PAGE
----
Welcome to poundland: Thousands clamour for the 20 Victorian terraced properties on sale for 1 EACHMore than 100 people fighting for every Victorian house Council desperate to prompt regeneration in one of Liverpool's most impoverished areas By Jaya Narain PUBLISHED: 22:53 GMT, 1 March 2013 | UPDATED: 10:02 GMT, 2 March 2013 A house in Kensington, Liverpool may not have the airs and graces of a Georgian mansion in the desirable SW1 district in London.
Missing the ministerial car, David Tube passenger catches Miliband taking a quick afternoon nap on the London Underground Former Foreign Secretary David Miliband spotted on train last monthElectrician sat opposite MP for South Shields on Piccadilly line at 3pmMiliband spotted travelling from Leicester Square to South Kensington By Mark Duell and Matt Chorley, Mailonline Political Editor PUBLISHED: 11:22 GMT, 7 February 2013 | UPDATED: 12:31 GMT, 7 February 2013 Flies Undone: Former Foreign Secretary David Miliband, 47, was caught out while travelling on the London Underground last month In one of his more unguarded moments, former foreign secretary David Miliband has been spotted taking a nap on the Tube. Labour's Mr Miliband, 47, was caught out while travelling on the London Underground’s Piccadilly line at 3pm last month between Leicester Square and South Kensington.
House prices up 50% in capital hot spots in just three years as super-rich foreigners buy sought-after propertiesPrices 16.5 % cent higher than before the financial crash three years agoLondon’s property market outperformed the likes of New York and Paris . ‘Sales to Russians, US and Indian buyers remain the most prevalent, however. Between them they made up over 15 per cent of all sales last year.’ South Kensington, where the average house price tops 1million, drew the largest number of international buyers, with a staggering 76.5 per cent of all property in the area bought by foreigners last year
Plenty of room for the little ones! Queen has 'earmarked' huge country house on Sandringham estate for William and Kate Anmer Hall sits in the grounds of the Sandringham estate and is just two miles east of the Queen's Sandringham House By Emily Allen PUBLISHED: 01:55 GMT, 6 January 2013 | UPDATED: 01:55 GMT, 6 January 2013 The Queen is to gift one of her most charming properties to the Duke and Duchess of Cambridge as they prepare to welcome their first child. She is reportedly making plans to hand over Anmer Hall, in Norfolk, to the royal couple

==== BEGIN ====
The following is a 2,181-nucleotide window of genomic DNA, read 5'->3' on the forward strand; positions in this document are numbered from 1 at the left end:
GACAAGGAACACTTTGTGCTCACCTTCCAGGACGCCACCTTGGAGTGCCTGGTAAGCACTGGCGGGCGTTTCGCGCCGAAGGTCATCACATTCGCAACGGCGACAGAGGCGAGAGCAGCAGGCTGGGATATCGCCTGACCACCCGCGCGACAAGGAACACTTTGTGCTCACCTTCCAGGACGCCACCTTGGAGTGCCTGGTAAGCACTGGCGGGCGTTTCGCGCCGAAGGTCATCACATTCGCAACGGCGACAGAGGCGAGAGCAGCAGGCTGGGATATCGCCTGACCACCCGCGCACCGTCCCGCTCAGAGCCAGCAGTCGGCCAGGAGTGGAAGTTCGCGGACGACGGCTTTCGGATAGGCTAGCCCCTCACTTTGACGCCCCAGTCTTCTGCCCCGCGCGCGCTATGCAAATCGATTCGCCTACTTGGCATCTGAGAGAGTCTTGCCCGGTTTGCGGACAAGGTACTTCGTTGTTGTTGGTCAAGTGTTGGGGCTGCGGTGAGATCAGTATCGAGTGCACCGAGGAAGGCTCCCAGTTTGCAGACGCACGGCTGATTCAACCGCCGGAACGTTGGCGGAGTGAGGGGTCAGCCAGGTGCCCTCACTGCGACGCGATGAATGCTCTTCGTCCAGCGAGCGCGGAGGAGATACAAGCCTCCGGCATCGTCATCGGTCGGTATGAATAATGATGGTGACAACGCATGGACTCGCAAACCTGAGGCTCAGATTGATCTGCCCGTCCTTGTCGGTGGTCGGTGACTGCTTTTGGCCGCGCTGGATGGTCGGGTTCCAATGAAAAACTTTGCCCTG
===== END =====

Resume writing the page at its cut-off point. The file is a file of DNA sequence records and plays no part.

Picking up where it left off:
How well will William cope now Kate's got a new No.1 | UPDATED: 08:15 GMT, 5 December 2012 Morning sickness — in poor Kate’s case, an appallingly extreme version — is only the first indication of a shocking new reality that all parents must come to terms with: from now on, life’s no longer all about you. As far as the Duchess of Cambridge is concerned, I imagine this is a lesson that will come easily — for two reasons
Where will the young Cambridge family live Royal couple won't have permanent home by time baby is born early next summer Kate and William's planned move to glitzy new apartment 1A in Kensington Palace now unlikely to take place until October 2013 due to asbestosCouple will be shuttling between rented farmhouse on Anglesey in North Wales and Nottingham Cottage in grounds of Kensington Palace | UPDATED: 00:21 GMT, 5 December 2012 Delighted as she and William undoubtedly are, the duchess’s pregnancy could not have come at a more chaotic time for the royal couple. The duke is about to make one of the biggest decisions of his life so far – whether to extend his time in the RAF or quit to become a full-time working royal. And to make matters worse, the couple still won’t have a permanent home by the time the baby is born early next summer
The children waiting three years to be adopted: Youngsters enduring long waits despite Government attempts to reduce bureaucracy | UPDATED: 00:24 GMT, 1 December 2012 Battle: The adoption process is still too long-winded Children seeking adoption continue to languish in care for up to three years in some local authorities, official figures revealed yesterday. Delays mean that youngsters endure an average wait of almost 21 months despite Government attempts to reduce bureaucracy. Children’s Minister Edward Timpson yesterday warned the slowest councils they ‘must do better’.